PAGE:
It’s one thing when labor unions and employers sit down at the table to negotiate things such as reinstatement provisions. But it’s dictatorial when government officials take on the role of union bosses and write such provisions into law without agreement from either workers or employers.

What’s worse is the bill’s unequal application. The law applies to hotels, restaurants, taverns, brew pubs, nightclubs, clubs, event and entertainment venues, and retailers but not to other businesses such as gyms, taxicab companies, catering services, or hospitals.

Then, there are the special carveouts. The city’s public and charter schools, for example, do not have to reinstate police officers as school resource officers. Restaurants, taverns, brew pubs, nightclubs and clubs are exempt from the law’s requirement that companies base their reinstatement offers on seniority, as opposed to workers’ capabilities and performance.

The same businesses are also exempt from the bill’s provision that requires new owners who purchase an existing business (and maintain its general purpose, as in keeping a hotel as a hotel) to rehire the previous owner’s employees based on seniority, even if they never met them, know nothing about them, and may not fit the new owner’s needs. That’s like telling new homeowners they can’t repaint the walls or remodel the kitchen.

Except for those exempted, the bill requires that employers retain reinstated employees for at least 90 days, at which point employers must perform a written evaluation of the reinstated workers. If their performance is “satisfactory,” the employer must offer them continued employment.

In instances when an employer’s acts with “malice” or “reckless indifference,” employers will have to provide workers with “treble damages” and “compensatory or punitive damages.”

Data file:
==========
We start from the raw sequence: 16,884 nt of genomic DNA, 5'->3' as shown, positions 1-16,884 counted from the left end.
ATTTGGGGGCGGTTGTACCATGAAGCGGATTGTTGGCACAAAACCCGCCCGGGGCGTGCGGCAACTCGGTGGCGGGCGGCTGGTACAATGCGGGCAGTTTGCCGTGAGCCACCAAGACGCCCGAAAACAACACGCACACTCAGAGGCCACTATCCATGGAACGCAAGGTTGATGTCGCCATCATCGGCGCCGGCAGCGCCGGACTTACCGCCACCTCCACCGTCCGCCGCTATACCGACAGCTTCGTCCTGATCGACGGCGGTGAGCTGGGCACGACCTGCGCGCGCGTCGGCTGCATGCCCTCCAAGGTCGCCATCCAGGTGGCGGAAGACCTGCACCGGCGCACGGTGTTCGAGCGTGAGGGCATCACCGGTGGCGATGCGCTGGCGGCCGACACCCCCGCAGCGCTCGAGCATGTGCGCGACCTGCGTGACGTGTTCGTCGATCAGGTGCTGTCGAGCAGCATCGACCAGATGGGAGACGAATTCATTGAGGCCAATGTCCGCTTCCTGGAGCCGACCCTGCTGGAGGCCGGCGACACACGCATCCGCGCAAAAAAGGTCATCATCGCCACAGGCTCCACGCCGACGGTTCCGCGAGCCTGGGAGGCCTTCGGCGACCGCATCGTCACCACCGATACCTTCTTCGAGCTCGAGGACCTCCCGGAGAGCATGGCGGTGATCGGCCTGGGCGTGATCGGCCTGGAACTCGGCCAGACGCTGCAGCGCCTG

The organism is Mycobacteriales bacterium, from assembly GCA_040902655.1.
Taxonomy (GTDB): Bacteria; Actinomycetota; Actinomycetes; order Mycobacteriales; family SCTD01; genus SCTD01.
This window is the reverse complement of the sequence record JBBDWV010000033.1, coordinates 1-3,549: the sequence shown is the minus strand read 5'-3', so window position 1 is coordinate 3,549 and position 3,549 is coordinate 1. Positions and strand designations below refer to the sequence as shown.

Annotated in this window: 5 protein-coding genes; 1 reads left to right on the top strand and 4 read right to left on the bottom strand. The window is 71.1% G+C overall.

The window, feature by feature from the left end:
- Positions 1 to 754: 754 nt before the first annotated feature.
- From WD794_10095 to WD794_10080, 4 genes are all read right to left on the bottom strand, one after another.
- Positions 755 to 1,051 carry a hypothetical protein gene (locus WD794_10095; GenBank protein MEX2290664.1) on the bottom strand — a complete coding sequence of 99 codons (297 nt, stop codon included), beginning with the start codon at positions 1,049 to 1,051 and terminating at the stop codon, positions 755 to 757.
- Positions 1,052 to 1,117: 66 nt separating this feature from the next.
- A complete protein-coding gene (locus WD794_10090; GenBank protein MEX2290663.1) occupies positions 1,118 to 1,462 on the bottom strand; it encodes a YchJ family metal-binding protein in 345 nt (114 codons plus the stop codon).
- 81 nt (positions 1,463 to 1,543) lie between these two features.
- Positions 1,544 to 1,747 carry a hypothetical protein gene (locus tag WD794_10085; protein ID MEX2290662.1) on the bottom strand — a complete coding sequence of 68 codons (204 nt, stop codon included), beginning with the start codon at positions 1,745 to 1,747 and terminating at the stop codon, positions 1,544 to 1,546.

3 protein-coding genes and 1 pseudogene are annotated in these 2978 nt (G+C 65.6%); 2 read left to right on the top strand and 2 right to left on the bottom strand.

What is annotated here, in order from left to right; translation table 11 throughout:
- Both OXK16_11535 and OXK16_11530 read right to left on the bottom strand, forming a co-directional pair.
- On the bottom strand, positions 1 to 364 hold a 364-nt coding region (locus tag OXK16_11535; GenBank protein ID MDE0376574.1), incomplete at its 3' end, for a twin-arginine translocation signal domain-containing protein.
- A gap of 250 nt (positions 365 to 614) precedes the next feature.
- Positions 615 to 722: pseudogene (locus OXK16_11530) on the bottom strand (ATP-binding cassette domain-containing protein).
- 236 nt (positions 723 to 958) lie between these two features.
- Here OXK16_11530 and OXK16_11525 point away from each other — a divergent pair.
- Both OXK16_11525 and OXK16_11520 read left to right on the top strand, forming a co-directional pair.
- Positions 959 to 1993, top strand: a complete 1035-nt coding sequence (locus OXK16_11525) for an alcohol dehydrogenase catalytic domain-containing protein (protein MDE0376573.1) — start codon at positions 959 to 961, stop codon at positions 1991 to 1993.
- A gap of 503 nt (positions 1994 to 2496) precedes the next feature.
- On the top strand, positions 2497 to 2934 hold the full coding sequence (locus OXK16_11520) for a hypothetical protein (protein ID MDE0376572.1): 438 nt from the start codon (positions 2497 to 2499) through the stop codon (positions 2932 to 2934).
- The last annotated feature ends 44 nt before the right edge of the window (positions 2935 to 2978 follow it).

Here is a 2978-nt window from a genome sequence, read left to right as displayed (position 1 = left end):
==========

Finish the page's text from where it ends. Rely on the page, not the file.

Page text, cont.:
If signed into law by D.C. Mayor Muriel Bowser, the act’s provisions will go into effect on Feb. 1, 2021, and will be in place through June 30, 2024, with the penalties for noncompliance extending through June 30, 2025.

If D.C. lawmakers want to help boost employment opportunities, they should focus on opening doors instead of closing them. States that have imposed the fewest restrictions have the lowest unemployment rates, while those with the most restrictions have the highest unemployment. The district currently has the 10th highest unemployment rate among the states, even with its high proportion of federal government jobs that have been immune to the pandemic.

District policymakers would do far more good for far more workers by minimizing unnecessary restrictions on businesses so that they actually have jobs available for workers. Moreover, they can boost job opportunities by providing limited liability for workers and businesses that follow CDC guidance, respecting individuals’ right to work, repealing wage restrictions that reduce jobs, and ending restrictions that limit workplace flexibility.

This piece originally appeared in the Washington Examiner